A Brady Center report released in November 2005 was influential in the debate. The report – Forced Entry: The National Rifle Association’s Campaign to Force Businesses to Accept Guns at Work” (PDF) – cites a May 2005 study demonstrating that ” … workplaces where guns were permitted were five to seven times more likely to be the site of a worker homicide.” The American Society of Safety Engineers (ASSE) and The Society for Human Resource Managment (SHRM) were among the many industry associations that opposed the bill.
This is not the only setback the NRA has faced. In 2004, Oklahoma passed such a measure in reaction to an incident in which eight Weyerhaeuser employees were fired for having guns in their cars on company premises. Last month, a federal appeals court upheld the employer’s right to ban guns on company property.
If you are an employer, how do you feel about allowing employees to keep guns on your property? Learn whether your state has such legislation pending, and what you can do about it. Forewarned is forearmed.

A Note to Fellow Immigrants

Friday, March 3rd, 2006

Franklin Roosevelt may or may not have begun an address to the Daughters of the American Revolution with the memorable line, “Fellow Immigrants.” (A curmudgeonly blogger says a reporter made up the quote.) If Roosevelt didn’t say it, he should have. It’s a great line and perhaps more compelling than ever. The current debate over illegal immigrants – as fractious and divisive as the debate over abortion – has created a fault line that runs through every aspect of our culture.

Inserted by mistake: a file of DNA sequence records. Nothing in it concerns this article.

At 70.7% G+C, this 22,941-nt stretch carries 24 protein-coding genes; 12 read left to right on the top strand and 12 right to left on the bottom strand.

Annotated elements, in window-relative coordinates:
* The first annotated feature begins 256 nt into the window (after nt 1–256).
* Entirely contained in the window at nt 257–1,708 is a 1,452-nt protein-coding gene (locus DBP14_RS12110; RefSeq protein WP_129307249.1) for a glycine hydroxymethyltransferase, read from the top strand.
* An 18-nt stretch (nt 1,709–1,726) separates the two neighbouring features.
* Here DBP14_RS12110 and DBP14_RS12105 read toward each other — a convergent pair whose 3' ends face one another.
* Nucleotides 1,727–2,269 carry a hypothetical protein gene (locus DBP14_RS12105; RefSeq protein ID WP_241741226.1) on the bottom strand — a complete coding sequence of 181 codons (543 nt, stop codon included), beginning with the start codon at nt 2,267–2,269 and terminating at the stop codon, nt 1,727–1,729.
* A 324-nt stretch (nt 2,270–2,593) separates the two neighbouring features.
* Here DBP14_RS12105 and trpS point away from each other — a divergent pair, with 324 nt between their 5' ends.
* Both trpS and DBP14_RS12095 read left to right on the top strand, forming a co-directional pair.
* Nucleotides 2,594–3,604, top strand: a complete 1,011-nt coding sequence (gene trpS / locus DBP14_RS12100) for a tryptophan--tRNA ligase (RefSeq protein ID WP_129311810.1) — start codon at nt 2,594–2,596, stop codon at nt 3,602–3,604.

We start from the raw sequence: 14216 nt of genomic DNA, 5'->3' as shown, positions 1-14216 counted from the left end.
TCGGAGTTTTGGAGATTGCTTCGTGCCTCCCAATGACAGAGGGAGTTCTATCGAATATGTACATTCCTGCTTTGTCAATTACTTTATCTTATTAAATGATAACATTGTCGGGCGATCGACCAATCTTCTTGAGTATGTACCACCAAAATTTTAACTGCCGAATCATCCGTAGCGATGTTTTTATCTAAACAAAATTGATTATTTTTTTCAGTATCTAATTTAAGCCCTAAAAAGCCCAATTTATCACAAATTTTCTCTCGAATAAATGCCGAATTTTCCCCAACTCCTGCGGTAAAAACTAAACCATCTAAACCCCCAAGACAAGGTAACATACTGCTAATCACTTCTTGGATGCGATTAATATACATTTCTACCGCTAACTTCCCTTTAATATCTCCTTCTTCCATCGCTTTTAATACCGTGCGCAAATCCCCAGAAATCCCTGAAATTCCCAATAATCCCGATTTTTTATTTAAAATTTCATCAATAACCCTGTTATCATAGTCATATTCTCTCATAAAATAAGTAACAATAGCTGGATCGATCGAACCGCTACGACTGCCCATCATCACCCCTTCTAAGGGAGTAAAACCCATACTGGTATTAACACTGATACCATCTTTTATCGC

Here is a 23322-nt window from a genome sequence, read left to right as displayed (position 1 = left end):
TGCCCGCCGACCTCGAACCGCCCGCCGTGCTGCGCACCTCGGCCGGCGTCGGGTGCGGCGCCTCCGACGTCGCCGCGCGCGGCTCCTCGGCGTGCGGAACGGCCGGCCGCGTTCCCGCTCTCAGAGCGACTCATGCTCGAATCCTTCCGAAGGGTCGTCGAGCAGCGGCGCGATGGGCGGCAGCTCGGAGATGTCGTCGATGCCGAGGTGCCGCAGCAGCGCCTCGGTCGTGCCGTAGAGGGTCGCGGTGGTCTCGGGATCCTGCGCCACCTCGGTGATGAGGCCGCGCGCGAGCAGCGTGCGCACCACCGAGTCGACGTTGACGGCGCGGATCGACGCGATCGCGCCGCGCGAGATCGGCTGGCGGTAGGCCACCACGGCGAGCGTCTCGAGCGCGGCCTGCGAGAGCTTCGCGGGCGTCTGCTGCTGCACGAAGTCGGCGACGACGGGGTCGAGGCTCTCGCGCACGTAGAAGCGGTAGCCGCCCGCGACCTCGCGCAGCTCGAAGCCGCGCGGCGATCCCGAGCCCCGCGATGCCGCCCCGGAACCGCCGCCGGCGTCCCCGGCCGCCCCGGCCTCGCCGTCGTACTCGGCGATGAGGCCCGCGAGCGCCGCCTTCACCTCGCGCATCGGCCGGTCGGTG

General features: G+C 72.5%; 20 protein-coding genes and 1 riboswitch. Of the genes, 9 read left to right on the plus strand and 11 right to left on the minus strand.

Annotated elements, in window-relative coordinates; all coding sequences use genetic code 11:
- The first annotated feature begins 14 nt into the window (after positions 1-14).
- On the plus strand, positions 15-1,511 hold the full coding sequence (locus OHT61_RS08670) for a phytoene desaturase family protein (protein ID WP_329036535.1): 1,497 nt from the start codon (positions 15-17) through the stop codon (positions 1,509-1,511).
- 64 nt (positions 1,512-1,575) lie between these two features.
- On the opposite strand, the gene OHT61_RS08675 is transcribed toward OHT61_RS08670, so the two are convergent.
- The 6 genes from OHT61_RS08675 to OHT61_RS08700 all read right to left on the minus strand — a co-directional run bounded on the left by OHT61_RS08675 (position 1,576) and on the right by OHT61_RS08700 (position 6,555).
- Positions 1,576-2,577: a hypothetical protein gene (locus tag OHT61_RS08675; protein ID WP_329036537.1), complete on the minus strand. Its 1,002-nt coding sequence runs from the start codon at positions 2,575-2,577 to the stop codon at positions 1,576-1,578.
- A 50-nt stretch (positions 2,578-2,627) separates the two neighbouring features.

In an excellent article in the New York Times (registration required) by Nina Bernstein, we read about the effect on access to health care that well publicized “throw them out” legislative initiatives have had on undocumented immigrants. Not surprisingly, these immigrants are sensitive to anti-immigration sentiments. For example, knowing that identity requirements are tightening, Chinese immigrant workers in New York City are shying away from the conventional health system (which in many cases is not exactly welcoming) and relying more on traditional herbal remedies. Bernstein writes of the sad demise of Ming Qiang Zhao, a 52 year old restaurant worker who could not afford to continue treatment for his nasal cancer. He relied on street remedies until he finally collapsed in a coma. The system which discouraged him from securing ongoing treatment readily admitted him on an emergency basis: a very expensive proposition ($5,400 day) involving several near-bankrupt hospitals. Unable to decipher the effect of the herbal remedies that he had been taking, the doctors treated him as best they could until Ming died.
Who cares?
Beyond the humanitarian issues, beyond the inflammatory rhetoric seeking to toss the illegals out, is the reality of having a two-tier health care system. In the system that most of us subscribe to, treatment is readily available, pharmacology is the best in the world, and minor ailments are treated with respect and concern. In the parallel universe of undocumented immigrants, there are bootleg remedies and unlicensed practitioners – until you collapse and are taken by ambulance to an emergency room.
The public health implications of this two-tiered system are alarming. Bernstein quotes James Tallon, president of the United Hospital Fund: “Anything that keeps anyone away from the health system makes no sense at all. It takes one epidemic to change everyone’s attitudes about this.” (We’ve already blogged the terrifying conjunction of avian flu and illegal workers in the poultry industry.)